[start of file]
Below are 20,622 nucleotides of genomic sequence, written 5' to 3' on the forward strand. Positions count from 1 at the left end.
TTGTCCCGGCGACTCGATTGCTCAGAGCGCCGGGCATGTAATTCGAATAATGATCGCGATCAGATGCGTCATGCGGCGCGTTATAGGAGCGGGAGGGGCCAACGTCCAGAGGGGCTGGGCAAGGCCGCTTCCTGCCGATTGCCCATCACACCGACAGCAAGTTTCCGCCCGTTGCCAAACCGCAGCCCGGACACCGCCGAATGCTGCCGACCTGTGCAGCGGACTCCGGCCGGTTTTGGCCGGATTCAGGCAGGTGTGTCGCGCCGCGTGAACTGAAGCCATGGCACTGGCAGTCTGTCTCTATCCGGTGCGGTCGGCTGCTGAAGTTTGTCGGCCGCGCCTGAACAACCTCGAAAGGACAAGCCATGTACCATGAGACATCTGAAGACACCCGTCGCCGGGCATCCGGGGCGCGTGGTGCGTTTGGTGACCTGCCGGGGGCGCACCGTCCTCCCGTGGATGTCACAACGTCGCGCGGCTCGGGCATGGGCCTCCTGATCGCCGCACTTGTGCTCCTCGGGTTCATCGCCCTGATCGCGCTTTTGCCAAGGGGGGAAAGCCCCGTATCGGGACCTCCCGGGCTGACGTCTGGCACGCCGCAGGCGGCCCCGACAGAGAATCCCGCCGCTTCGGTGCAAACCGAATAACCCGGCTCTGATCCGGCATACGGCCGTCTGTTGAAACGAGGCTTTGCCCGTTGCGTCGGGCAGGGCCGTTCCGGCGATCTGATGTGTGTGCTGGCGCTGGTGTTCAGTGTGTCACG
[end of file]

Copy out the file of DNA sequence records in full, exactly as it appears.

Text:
Below are 20,622 nucleotides of genomic sequence, written 5' to 3' on the forward strand. Positions count from 1 at the left end.
TTGTCCCGGCGACTCGATTGCTCAGAGCGCCGGGCATGTAATTCGAATAATGATCGCGATCAGATGCGTCATGCGGCGCGTTATAGGAGCGGGAGGGGCCAACGTCCAGAGGGGCTGGGCAAGGCCGCTTCCTGCCGATTGCCCATCACACCGACAGCAAGTTTCCGCCCGTTGCCAAACCGCAGCCCGGACACCGCCGAATGCTGCCGACCTGTGCAGCGGACTCCGGCCGGTTTTGGCCGGATTCAGGCAGGTGTGTCGCGCCGCGTGAACTGAAGCCATGGCACTGGCAGTCTGTCTCTATCCGGTGCGGTCGGCTGCTGAAGTTTGTCGGCCGCGCCTGAACAACCTCGAAAGGACAAGCCATGTACCATGAGACATCTGAAGACACCCGTCGCCGGGCATCCGGGGCGCGTGGTGCGTTTGGTGACCTGCCGGGGGCGCACCGTCCTCCCGTGGATGTCACAACGTCGCGCGGCTCGGGCATGGGCCTCCTGATCGCCGCACTTGTGCTCCTCGGGTTCATCGCCCTGATCGCGCTTTTGCCAAGGGGGGAAAGCCCCGTATCGGGACCTCCCGGGCTGACGTCTGGCACGCCGCAGGCGGCCCCGACAGAGAATCCCGCCGCTTCGGTGCAAACCGAATAACCCGGCTCTGATCCGGCATACGGCCGTCTGTTGAAACGAGGCTTTGCCCGTTGCGTCGGGCAGGGCCGTTCCGGCGATCTGATGTGTGTGCTGGCGCTGGTGTTCAGTGTGTCACG